This article is the second in a series regarding best practices for Project 25 (P25) systems that were unveiled during a workshop in Washington, D.C., sponsored by Tait Communications.

At a time when significant amounts of national and international focus are being placed on privacy issues and the hacking of networks that house sensitive information, P25 operators currently have greater concerns about the physical security of their network equipment and systems.

“We are less worried about somebody trying to hack into our system on a computer than we are somebody running into one of these equipment buildings and putting an ax to it,” said Larry Britton, radio systems specialist for Charleston County, S.C.

Fencing around tower sites and separate shelters for public-safety communications equipment was advocated by most, but it is not always an option. In New Hampshire, fencing on some mountaintop sites is prohibited, and all users of such sites have to share a single shelter, although public-safety gear can be partitioned from commercial equipment through the use of chicken-wire fencing inside the shelter, according to Paul Leary, chief of communications for the state of New Hampshire.

With budgets tight, site sharing is going to become more common, so system operators should consider carefully how they want to secure their systems’ equipment in an environment where others will be present, said David Schwartz, deputy chief of the public-safety communications division of the city of Indianapolis.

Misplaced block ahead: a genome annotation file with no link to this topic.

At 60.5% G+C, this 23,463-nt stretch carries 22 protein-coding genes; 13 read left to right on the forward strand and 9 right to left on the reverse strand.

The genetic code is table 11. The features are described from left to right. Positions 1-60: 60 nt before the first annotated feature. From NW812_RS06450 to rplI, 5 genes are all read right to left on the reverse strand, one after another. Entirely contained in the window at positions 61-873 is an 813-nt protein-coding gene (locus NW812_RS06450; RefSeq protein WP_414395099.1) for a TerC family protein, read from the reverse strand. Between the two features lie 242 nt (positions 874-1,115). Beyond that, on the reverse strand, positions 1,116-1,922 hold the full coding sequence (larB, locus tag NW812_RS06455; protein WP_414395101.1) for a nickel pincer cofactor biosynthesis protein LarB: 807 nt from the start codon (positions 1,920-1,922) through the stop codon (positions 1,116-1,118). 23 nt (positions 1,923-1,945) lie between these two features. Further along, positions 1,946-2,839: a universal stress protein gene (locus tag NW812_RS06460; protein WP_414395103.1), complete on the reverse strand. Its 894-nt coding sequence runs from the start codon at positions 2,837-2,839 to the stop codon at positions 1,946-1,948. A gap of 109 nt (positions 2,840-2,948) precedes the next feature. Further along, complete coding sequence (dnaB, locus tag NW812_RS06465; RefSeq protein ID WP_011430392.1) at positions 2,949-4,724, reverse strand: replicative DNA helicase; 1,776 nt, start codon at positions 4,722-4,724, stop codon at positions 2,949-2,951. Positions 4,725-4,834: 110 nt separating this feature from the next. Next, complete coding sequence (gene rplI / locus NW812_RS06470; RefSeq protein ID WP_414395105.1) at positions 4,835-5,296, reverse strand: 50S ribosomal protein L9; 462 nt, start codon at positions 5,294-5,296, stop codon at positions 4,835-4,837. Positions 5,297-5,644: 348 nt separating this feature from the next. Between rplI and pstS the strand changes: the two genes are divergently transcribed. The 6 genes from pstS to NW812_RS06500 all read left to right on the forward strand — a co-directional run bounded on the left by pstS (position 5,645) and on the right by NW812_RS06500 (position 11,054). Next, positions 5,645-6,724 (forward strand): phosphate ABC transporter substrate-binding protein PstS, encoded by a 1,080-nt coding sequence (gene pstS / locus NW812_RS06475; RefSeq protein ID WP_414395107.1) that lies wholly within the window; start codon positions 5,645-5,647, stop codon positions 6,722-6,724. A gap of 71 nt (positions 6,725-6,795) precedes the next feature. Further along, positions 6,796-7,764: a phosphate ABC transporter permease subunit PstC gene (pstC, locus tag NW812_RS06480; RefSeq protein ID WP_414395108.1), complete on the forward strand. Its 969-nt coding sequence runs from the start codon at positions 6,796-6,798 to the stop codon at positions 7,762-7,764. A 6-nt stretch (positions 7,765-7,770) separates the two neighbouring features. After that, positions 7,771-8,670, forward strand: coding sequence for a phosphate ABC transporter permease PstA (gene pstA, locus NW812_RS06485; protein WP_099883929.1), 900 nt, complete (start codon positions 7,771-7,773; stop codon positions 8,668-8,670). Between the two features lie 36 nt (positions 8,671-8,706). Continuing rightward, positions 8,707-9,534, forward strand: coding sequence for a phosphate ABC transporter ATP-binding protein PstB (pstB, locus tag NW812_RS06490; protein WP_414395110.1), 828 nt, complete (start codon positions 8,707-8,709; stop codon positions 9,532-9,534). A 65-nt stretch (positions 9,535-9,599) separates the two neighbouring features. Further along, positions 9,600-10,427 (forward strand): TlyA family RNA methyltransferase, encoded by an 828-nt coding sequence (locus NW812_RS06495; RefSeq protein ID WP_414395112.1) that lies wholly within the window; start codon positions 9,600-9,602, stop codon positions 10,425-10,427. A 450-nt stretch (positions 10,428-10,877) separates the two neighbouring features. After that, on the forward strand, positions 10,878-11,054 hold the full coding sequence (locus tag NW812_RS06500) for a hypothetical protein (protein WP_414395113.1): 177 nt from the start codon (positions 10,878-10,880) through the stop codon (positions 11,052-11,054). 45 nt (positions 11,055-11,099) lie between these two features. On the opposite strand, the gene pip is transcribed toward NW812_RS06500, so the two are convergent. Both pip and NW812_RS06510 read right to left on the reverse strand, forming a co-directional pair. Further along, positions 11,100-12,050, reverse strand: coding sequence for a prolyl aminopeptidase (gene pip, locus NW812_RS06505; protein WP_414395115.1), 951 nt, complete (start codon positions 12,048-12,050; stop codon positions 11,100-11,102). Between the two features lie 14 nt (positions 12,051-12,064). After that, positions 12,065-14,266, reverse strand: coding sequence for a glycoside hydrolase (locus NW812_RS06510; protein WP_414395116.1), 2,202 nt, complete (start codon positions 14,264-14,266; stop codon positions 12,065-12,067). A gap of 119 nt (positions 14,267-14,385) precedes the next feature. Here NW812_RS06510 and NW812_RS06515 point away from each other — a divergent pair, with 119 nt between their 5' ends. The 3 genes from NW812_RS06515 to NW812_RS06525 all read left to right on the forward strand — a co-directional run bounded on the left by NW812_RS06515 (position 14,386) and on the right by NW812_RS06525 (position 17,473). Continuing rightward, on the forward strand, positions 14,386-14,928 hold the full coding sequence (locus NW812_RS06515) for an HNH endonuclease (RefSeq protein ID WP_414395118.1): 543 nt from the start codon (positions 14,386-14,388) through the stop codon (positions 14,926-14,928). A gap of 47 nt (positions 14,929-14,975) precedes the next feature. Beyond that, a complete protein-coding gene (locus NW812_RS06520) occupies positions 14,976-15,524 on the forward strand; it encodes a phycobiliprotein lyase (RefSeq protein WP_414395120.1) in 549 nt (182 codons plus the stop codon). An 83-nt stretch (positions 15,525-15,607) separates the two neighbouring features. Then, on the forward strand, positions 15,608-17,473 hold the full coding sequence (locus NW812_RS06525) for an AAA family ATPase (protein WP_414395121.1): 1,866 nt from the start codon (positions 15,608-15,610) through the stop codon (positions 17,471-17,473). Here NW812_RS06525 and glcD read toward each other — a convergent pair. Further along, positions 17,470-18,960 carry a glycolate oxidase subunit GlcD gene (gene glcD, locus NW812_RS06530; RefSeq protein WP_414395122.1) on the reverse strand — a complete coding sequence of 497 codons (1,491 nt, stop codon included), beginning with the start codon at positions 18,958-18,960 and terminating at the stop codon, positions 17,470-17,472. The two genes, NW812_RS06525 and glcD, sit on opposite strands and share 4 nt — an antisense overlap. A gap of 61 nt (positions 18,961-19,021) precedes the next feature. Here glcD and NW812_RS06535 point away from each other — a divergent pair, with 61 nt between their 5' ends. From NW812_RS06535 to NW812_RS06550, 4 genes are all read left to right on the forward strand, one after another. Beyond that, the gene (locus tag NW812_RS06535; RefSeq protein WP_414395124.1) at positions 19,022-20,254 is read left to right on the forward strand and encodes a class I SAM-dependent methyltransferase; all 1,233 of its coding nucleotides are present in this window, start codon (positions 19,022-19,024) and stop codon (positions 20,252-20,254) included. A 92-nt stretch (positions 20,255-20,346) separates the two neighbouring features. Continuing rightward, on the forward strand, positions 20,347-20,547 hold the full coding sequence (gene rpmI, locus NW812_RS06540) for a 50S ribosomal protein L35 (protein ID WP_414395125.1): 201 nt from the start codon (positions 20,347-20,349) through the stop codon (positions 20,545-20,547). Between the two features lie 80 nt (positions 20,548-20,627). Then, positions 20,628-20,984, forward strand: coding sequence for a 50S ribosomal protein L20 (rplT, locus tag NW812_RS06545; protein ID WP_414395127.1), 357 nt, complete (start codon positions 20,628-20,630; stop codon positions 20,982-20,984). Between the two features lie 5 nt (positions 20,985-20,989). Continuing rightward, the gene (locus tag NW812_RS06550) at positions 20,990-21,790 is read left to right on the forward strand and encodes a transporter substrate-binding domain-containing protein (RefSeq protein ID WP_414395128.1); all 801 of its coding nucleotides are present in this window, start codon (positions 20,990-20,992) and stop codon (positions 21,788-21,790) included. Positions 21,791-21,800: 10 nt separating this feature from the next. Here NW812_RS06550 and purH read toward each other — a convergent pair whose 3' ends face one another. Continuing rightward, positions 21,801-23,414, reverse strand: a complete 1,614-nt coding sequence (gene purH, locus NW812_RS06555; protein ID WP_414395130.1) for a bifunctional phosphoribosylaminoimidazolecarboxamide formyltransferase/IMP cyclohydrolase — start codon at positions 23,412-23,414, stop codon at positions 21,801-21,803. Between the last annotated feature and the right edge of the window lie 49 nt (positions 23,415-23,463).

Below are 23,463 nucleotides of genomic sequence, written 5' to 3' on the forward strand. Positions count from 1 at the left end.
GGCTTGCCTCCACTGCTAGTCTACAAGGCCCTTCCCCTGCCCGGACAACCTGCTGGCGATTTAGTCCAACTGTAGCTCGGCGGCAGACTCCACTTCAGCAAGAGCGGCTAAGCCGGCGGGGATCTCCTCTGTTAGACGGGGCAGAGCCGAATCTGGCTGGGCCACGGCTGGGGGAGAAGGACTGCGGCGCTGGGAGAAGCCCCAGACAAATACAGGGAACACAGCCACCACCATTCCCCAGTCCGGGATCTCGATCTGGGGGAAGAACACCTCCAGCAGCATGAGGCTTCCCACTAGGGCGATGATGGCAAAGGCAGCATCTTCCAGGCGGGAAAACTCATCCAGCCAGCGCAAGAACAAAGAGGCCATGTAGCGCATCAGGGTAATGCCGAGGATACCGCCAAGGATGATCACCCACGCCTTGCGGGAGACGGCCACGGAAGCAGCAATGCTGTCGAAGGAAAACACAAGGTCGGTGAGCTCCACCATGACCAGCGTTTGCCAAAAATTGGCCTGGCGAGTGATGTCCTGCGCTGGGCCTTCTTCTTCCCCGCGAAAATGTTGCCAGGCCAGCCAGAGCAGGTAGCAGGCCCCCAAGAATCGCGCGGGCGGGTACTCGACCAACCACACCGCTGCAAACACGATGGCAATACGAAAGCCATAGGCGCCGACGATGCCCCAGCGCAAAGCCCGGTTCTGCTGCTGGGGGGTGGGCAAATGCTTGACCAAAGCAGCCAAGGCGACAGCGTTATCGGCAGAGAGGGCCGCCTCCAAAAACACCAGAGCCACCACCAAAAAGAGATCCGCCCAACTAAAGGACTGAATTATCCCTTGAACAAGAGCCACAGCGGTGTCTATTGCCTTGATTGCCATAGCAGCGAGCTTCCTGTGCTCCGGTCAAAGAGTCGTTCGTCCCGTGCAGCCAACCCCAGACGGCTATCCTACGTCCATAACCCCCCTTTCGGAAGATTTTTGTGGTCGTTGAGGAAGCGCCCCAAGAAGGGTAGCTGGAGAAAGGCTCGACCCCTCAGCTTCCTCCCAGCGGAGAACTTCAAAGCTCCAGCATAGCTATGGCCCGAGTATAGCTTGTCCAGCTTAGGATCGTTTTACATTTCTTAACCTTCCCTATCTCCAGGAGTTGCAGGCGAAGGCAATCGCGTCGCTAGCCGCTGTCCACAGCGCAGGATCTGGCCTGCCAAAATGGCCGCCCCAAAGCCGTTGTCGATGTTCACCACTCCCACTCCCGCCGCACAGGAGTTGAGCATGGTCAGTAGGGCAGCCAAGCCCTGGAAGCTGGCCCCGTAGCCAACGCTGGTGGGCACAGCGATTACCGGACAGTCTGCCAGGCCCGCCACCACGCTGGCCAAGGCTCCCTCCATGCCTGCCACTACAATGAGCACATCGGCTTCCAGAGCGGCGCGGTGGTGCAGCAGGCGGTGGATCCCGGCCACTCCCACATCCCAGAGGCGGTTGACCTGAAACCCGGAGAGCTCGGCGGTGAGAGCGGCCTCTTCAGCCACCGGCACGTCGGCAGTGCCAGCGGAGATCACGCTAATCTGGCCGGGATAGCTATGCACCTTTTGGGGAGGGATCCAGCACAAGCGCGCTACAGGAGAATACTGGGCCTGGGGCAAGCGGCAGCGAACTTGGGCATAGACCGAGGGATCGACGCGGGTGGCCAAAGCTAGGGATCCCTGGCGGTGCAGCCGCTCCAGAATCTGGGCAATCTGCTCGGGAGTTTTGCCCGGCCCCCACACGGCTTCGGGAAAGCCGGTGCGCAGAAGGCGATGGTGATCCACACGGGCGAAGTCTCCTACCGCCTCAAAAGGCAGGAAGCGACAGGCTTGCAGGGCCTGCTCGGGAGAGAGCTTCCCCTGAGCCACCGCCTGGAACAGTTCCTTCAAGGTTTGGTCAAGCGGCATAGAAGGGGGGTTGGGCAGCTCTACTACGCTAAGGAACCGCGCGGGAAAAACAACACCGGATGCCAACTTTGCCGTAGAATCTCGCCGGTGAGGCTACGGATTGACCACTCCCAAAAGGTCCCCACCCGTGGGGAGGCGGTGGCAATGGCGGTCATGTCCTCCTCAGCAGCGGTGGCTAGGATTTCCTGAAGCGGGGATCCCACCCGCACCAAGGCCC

“We want to keep a closed network now, but we’re going to have to think more outside the box in the coming years,” Schwartz said.

Craig Jorgensen, former president of the P25 steering committee, echoed this sentiment.

“Economically, public safety is going to have to recognize that, in the long term, we’re going to have to have more consolidated projects with, for instance, utilities,” Jorgensen said.

 “Over the long term, some of that sharing may be in the best interests … for utilization of economic resources, as well as physical resources. I think it goes way beyond just sharing the building and goes to where we’re going to be in the future, especially as we look at FirstNet, your interconnection to FirstNet and some of those other things.”

One longtime problem for wireless-network operators has been that the high price of copper has made sites an attractive target for thieves that typically target copper that is used to ground systems in the case of a lightning strike. While painting copper a color that doesn’t shine may deter some thieves, alarms are more useful, according to Allen Holder, director of Lincoln County 911 Center in West Virginia.

“In my specific county, we took our county sites and actually put alarms on top of grounding,” Holder said. “It’s not so much an issue that they’re stealing copper; it’s what happens if, during a storm, you lose thousands of dollars in equipment from a lightning strike. Even if you don’t catch the thief, at least you know that, within a few hours of it being taken, you can get it fixed to protect your equipment.”

Borrowing a security page from the banking industry also is worthy of consideration, because thieves taking “bait copper” does not jeopardize the radio system, Holder said.

“The banks have used bait money for years,” he said. “There’s a certain slot in the drawer that pulls out, and when you give them the money, the alarm gets activated and the police come.

“In our case, we put a couple of pieces of dummy copper located outside the building, and it’s obvious that it’s copper, so they always try to steal that, and we get an alarm that it’s been stolen.”

But not all physical-security issues involve problems created by humans, Britton noted.

“It was getting ready to be the start of winter, and our big generator was just full of field mice—they were pulling insulation like leaves in there,” Britton said. “I thought, ‘If we turn this [generator] on, it’s going to burst into flames.

“It’s one of those things that we didn’t take into account, that we were going to need to put some type of fencing around the generator itself to keep critters out.”